What does the continuing global financial crisis mean for Asian electronics manufacturing? To answer that question, Asia Time is going to look at 10 countries along Asia’s electronics supply chain, and see how the crisis is affecting business there. This week: Vietnam.
When Vietnam joined the World Trade Organization in 2007, it looked like the future of Asian manufacturing.
Lured by fast-dropping taxes and rock-bottom wages — Vietnam workers make an average of $107 per month, or three times less than a Chinese worker, according to a study by the Japan External Trade Organization — electronics firms including Samsung, Toshiba, LG, and Canon were soon making deals with Vietnamese partners. And it was not just low-wage assembly work. Soon, Toshiba announced intentions to open a software design center, and Sony began manufacturing televisions for the Vietnamese domestic market. Japanese companies in particular loved Vietnam, with only China, India, and Thailand more popular for Japanese foreign investment through most of the decade of the 2000s, according to a report in Asia Times.
Four years later, though, the enthusiasm hasn’t lasted, and, amidst the current economic turmoil, Vietnam finds itself falling out of the mainstream of the electronics supply chain. What happened?
Part of the problem has been bad luck. Vietnam was still adjusting to joining the WTO, which mandated lowering longtime trade barriers, just as the global financial crisis hit in 2008.
So changes that were supposed to make it easier for the electronics supply chain to pass through Vietnam instead yanked the chain back. Sony’s TV factory became an albatross, for example, after import taxes fell to WTO-mandated levels. With it now cheaper to import finished TVs to Vietnam, for sale in the domestic market, it was no longer necessary for Sony to import components and do the manufacturing inside the country’s borders. Two hundred lost jobs resulted, which isn’t a huge number in the overall scheme of things, but was a worrying bellwether. Instead of being part of Sony’s electronics supply chain, Vietnam had suddenly become just another of its retail customers.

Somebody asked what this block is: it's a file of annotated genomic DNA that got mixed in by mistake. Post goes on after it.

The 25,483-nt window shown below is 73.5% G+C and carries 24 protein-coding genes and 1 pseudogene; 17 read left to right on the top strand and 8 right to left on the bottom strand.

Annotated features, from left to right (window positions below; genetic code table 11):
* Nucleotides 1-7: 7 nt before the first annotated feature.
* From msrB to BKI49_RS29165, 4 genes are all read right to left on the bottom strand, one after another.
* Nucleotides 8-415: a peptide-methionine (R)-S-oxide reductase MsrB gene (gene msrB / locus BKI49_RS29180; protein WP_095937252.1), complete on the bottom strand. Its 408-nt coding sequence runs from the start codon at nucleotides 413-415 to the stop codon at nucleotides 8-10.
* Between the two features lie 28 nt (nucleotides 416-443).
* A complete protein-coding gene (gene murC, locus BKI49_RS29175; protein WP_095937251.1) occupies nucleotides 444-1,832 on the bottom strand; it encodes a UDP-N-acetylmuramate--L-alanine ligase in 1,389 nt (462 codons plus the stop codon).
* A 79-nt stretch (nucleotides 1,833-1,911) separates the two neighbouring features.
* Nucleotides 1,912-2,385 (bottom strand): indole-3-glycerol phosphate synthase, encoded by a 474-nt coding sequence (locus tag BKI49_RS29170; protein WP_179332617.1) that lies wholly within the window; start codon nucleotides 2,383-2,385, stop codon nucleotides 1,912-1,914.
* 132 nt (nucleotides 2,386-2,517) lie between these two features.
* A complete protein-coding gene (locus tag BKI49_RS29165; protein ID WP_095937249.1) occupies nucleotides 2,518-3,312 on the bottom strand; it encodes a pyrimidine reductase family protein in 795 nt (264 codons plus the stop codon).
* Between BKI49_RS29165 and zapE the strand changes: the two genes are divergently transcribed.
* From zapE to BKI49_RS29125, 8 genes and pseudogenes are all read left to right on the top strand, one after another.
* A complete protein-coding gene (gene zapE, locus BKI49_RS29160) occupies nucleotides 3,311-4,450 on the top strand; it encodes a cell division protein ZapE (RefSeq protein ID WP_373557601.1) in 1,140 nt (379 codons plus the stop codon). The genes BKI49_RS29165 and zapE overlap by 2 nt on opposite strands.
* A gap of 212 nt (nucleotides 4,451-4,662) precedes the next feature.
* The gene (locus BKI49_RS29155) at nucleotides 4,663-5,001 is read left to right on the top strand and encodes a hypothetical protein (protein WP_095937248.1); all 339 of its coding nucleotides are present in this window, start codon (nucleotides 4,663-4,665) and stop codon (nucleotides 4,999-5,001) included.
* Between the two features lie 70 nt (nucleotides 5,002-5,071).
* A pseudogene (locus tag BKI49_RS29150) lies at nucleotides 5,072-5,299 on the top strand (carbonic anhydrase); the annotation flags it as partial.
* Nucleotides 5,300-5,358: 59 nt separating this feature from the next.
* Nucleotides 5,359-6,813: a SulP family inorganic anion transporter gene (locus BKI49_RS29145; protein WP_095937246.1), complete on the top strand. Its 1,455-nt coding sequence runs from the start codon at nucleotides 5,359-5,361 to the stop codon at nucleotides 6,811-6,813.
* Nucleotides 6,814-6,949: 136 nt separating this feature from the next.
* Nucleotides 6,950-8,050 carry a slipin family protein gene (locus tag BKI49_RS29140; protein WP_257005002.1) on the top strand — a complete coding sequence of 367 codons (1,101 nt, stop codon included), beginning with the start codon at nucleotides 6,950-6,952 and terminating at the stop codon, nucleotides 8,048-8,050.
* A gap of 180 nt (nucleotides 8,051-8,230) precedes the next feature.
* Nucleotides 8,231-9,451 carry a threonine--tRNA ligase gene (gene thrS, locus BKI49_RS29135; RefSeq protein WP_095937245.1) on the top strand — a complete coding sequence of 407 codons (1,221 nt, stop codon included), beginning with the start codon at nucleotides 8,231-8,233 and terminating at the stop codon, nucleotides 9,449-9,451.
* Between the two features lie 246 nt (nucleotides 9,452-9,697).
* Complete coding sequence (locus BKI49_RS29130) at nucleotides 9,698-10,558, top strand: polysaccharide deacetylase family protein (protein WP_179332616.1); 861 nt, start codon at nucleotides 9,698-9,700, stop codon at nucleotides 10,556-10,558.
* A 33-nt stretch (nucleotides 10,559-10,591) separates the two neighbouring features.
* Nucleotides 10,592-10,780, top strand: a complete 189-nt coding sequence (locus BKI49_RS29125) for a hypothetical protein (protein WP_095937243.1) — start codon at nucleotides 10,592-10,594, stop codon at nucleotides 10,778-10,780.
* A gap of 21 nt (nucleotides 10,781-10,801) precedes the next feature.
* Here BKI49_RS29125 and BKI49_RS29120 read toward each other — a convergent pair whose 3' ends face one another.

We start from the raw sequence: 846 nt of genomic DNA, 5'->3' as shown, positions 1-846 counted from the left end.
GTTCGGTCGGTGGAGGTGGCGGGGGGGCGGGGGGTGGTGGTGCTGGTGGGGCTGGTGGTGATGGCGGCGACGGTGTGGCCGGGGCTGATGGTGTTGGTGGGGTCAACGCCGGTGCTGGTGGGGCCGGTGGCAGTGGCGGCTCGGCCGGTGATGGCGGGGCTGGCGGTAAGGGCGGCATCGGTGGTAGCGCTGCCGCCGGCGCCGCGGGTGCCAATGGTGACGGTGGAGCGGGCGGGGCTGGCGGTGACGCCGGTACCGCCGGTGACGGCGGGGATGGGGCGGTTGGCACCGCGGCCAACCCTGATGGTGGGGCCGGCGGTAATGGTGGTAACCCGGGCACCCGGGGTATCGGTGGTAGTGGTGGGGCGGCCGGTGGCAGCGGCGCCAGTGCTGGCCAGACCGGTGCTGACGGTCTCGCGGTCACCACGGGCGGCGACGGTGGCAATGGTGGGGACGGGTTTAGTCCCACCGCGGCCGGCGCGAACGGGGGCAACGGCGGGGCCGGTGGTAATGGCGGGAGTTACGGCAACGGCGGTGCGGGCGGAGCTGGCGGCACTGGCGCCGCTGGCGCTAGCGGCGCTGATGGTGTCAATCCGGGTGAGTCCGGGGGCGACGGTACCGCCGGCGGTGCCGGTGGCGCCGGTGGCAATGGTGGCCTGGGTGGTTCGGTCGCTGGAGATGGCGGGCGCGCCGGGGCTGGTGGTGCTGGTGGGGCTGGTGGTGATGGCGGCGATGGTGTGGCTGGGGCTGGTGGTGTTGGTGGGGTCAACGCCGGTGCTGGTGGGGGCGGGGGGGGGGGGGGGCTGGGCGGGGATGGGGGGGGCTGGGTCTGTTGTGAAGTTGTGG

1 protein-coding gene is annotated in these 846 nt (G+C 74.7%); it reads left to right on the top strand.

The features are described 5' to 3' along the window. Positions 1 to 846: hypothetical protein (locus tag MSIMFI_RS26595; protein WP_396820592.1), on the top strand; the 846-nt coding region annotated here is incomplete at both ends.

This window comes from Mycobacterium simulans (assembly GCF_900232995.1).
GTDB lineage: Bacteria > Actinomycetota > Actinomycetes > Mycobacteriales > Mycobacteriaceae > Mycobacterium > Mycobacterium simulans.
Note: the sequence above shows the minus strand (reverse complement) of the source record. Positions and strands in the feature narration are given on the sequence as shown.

The bitter cocktail of sudden globalization coming at the moment of the crisis wasn’t the only explanation for Vietnam’s current shaky position in the chain. Money was still pouring in; as late as last year, Intel had opened a $1 billion chip manufacturing and testing center outside Ho Chi Minh city, the largest such facility in the chip giant’s network.
But Vietnam’s government has overplayed its hand, letting the currency overheat, and victories like the Intel plant opening have become rare. Inflation reached nearly 30 percent in 2008 and, while falling, is still at unsustainable levels. Last year the three major bond agencies lowered the country’s rating, on fears that if Hanoi is unable to stabilize its currency, it will not be able to pay its debts.
For manufacturers, the continuing volatility seems to have undermined Vietnam’s wage advantage over regional rivals like Indonesia and Thailand. Corruption and inefficiency are also concerns, where competitors like Indonesia have taken recent steps to address those same problems.
So today, Vietnam remains an outsider looking in on much of the action. Considered optimistically, most of its problems are self-inflicted, and it’s still a country with skilled workers, comparatively low wages, and a recent history of interest from the giants of the electronics world. To take advantage of those qualities, though, Vietnam still needs to convince the rest of the chain that it isn’t a weak link.